With all this looking outward for answers, we have the tendency to turn these thoughts inward in an anxious, “I’m not doing enough” kind of way: Am I playing with my kids as much as I should? Do I encourage creativity? Do I make time for my partner? Just think of the many questions we ask ourselves in, I suppose, some desire to be perfect. Quite frankly, its exhausting! And it’s no wonder that by the end of the day we don’t feel good enough about ourselves and our contributions to our families. Instead we feel overwhelmed, irritated, and ready to dive into a random box of cookies! Your day’s good intentions are shot. Forget going to the gym—it’s just not worth it since I won’t be running as fast or as long as that person on the treadmill next to me. After satisfactorily feeding our frustrations, we then vow to make tomorrow a new day! As much as you hate to admit it, you’ve probably gone through this same roller coaster of emotions at one point or another… maybe even last night.

Well, my lovelies, I have decided that being perfect is no fun and the endless journey to achieve it certainly isn’t either! If everything’s perfect, what can we laugh at? Perfect hair and perfect pancakes in a perfect house simply isn’t that amusing! And laughing, after all, is one of the greatest joys we can share with each other and especially our children.

I’m starting to learn that owning up to imperfections and letting our children see us embracing and dealing with them is what can teach them more than anything else. If they see us being happy and confident in the face of imperfection, focusing on our strengths and not swamped by our weaknesses, they, too, will do the same. Being perfect after all (or at least trying to be) doesn’t really teach them a great deal—other than sending the message that you are totally distracted, not relatable, ridiculously unapproachable, and absorbed in reaching some standard. Our kids don’t need us to be perfect; they need us to teach them how to deal with real life.

When we are constantly trying to be the best moms we can be, so many of us ignore perhaps our greatest gift to our children—ourselves, faults and all. However, I see it every day with the moms I meet: the insecurity. They have nothing to feel inferior about; they are doing a fantastic job, but somehow they are not able to see themselves as the great mothers they are. If you feel insecure about yourself and your contributions to your family, your anxiety will take hold. You won’t be able to be yourself and that is when things can go wrong as a parent. I am convinced that if you can let go of all the self-criticism and comparisons, you will find the confidence to just be the real, no-walls-up you. And that is one of the greatest gifts you can give your little ones as a parent.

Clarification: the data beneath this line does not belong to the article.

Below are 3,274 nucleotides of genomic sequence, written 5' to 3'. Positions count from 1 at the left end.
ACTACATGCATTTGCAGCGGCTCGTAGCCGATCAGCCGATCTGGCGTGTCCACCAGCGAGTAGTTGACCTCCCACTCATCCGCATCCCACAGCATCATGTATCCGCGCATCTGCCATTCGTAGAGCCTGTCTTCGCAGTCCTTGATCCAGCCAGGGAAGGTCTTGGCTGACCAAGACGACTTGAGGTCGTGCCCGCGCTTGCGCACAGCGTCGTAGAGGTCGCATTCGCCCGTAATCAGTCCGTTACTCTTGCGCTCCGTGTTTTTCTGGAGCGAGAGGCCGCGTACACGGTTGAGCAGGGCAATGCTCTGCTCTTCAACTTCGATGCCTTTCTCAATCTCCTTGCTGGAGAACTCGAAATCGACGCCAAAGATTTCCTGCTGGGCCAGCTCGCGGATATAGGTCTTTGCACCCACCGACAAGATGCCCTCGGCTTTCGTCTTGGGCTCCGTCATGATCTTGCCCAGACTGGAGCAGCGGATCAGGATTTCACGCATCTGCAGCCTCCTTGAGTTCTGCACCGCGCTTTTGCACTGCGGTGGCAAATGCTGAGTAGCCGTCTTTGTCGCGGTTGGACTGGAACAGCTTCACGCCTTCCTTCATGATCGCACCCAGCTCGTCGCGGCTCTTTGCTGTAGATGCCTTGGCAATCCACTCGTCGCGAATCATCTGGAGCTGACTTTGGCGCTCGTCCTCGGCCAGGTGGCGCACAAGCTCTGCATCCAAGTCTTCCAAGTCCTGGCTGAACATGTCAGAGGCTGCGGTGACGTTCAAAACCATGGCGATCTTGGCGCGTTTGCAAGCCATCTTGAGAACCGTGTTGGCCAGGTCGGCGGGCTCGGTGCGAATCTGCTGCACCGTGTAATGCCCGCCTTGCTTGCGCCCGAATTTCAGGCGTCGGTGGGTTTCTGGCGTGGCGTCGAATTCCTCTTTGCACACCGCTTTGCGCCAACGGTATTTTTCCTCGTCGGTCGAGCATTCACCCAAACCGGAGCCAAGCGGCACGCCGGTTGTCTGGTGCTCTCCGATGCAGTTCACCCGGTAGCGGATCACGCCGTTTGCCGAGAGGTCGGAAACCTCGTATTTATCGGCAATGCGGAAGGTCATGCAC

So maybe I drank some wine on a Monday night, and maybe I slept in this morning and didn’t go running, but you know what I did do? I played a darn good game of “Mommy is a horsey,” and I’m feeling pretty fab about it!

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Rosie to the Rescue: Room to Grow

Thursday, June 13th, 2013

Pope familyCheck out blog posts by multitalented mompreneur Rosie Pope every week at Parents.com!

After having my third baby, our apartment in the city officially moved into the “way too small” category. A bathroom became a closet, the main hallway became a putting green, the living room transformed into a makeshift castle fort, and my closet obviously was repurposed as the “dress up adventure/let’s open all of mommy’s shoe boxes because we’ve run out of places to play” area. So we have moved to the ‘burbs.

To my great surprise, it has not been the longer commute, nor the friendly neighbors delivering ample cupcakes, nor the increased amount of storage space that has been the greatest change for me. Instead, it has been the way in which I parent. In my apartment, my kids could roam freely and I would pretty much feel secure knowing where they were and what they were doing.  After all, I could see into every room, nook, and cranny from the living room, there were no stairs, only one way into and out of the house, and window guards—so basically a New York City fortress. Because of this, I could juggle multiple things at once while the kids ran around and did their own thing. Perhaps that’s why having three kids hasn’t felt too difficult, despite the gasps I always receive when pushing around my triple train of a stroller!

But now in our new house, if the children go into a different room or up the staircase, I have no idea what they are doing. And once I chase after them to take a peek, it turns out they have usually found the most dangerous thing possible to explore. (You know, the usual investigating circuitry or touching some bug not known to us in the far-off lands of NYC!) Ever since the move, we’ve had to work more as a team so we can stick together as we travel around the house. Whether it’s cooking, getting dressed, or exploring the garden together, my little ones are having to be patient with each other instead of wandering off and not waiting for their siblings.